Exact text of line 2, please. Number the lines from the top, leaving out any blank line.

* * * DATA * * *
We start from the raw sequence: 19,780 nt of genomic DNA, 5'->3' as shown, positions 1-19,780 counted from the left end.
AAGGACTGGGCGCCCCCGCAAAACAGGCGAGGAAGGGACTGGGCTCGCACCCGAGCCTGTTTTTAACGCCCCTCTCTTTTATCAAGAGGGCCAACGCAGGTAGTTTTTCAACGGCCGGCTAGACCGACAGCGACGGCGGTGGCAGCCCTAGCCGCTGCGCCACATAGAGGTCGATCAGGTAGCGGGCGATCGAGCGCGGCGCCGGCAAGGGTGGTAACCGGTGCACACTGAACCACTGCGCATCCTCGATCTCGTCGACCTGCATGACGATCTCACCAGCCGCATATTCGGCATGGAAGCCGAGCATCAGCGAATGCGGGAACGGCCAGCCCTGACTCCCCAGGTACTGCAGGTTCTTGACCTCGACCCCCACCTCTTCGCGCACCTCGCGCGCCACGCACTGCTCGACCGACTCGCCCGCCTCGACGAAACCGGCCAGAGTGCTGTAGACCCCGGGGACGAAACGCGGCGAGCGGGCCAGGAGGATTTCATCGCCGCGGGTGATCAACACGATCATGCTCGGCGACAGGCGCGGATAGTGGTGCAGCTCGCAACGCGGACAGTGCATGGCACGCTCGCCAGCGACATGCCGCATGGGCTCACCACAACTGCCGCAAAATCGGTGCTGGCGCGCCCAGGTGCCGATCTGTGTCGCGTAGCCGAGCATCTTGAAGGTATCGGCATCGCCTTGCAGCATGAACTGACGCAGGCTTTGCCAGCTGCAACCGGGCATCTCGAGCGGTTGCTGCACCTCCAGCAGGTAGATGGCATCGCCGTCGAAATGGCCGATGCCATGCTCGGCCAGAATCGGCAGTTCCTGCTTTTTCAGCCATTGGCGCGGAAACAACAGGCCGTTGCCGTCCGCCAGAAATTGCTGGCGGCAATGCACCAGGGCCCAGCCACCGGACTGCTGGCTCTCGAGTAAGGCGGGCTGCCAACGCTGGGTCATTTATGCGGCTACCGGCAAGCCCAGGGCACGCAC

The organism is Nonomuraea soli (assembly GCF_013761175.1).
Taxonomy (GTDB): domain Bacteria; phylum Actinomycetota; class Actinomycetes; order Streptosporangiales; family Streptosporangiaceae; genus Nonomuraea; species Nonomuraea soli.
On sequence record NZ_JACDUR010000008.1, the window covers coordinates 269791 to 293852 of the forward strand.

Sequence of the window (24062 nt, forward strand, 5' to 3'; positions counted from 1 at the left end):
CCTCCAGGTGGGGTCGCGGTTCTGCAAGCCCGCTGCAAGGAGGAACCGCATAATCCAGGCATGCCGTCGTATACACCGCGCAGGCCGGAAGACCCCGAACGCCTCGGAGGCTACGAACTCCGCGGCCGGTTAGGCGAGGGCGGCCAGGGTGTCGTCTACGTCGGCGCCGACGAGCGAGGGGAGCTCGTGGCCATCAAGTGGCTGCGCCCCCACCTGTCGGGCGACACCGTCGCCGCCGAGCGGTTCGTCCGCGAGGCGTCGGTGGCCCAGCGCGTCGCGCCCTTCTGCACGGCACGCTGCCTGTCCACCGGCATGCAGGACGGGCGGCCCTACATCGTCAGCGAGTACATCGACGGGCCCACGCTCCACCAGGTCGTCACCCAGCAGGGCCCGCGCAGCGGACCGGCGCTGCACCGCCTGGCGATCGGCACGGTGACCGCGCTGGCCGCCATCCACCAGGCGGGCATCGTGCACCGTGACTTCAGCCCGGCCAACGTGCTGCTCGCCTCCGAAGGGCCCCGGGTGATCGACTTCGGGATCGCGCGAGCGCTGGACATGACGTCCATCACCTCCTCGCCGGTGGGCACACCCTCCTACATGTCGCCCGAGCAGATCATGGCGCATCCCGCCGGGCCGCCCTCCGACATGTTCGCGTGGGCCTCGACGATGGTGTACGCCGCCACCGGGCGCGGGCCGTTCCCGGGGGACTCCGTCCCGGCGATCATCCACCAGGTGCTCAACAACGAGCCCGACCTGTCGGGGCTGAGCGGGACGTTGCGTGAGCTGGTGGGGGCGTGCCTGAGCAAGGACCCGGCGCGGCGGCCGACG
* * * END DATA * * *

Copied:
AAGGACTGGGCGCCCCCGCAAAACAGGCGAGGAAGGGACTGGGCTCGCACCCGAGCCTGTTTTTAACGCCCCTCTCTTTTATCAAGAGGGCCAACGCAGGTAGTTTTTCAACGGCCGGCTAGACCGACAGCGACGGCGGTGGCAGCCCTAGCCGCTGCGCCACATAGAGGTCGATCAGGTAGCGGGCGATCGAGCGCGGCGCCGGCAAGGGTGGTAACCGGTGCACACTGAACCACTGCGCATCCTCGATCTCGTCGACCTGCATGACGATCTCACCAGCCGCATATTCGGCATGGAAGCCGAGCATCAGCGAATGCGGGAACGGCCAGCCCTGACTCCCCAGGTACTGCAGGTTCTTGACCTCGACCCCCACCTCTTCGCGCACCTCGCGCGCCACGCACTGCTCGACCGACTCGCCCGCCTCGACGAAACCGGCCAGAGTGCTGTAGACCCCGGGGACGAAACGCGGCGAGCGGGCCAGGAGGATTTCATCGCCGCGGGTGATCAACACGATCATGCTCGGCGACAGGCGCGGATAGTGGTGCAGCTCGCAACGCGGACAGTGCATGGCACGCTCGCCAGCGACATGCCGCATGGGCTCACCACAACTGCCGCAAAATCGGTGCTGGCGCGCCCAGGTGCCGATCTGTGTCGCGTAGCCGAGCATCTTGAAGGTATCGGCATCGCCTTGCAGCATGAACTGACGCAGGCTTTGCCAGCTGCAACCGGGCATCTCGAGCGGTTGCTGCACCTCCAGCAGGTAGATGGCATCGCCGTCGAAATGGCCGATGCCATGCTCGGCCAGAATCGGCAGTTCCTGCTTTTTCAGCCATTGGCGCGGAAACAACAGGCCGTTGCCGTCCGCCAGAAATTGCTGGCGGCAATGCACCAGGGCCCAGCCACCGGACTGCTGGCTCTCGAGTAAGGCGGGCTGCCAACGCTGGGTCATTTATGCGGCTACCGGCAAGCCCAGGGCACGCAC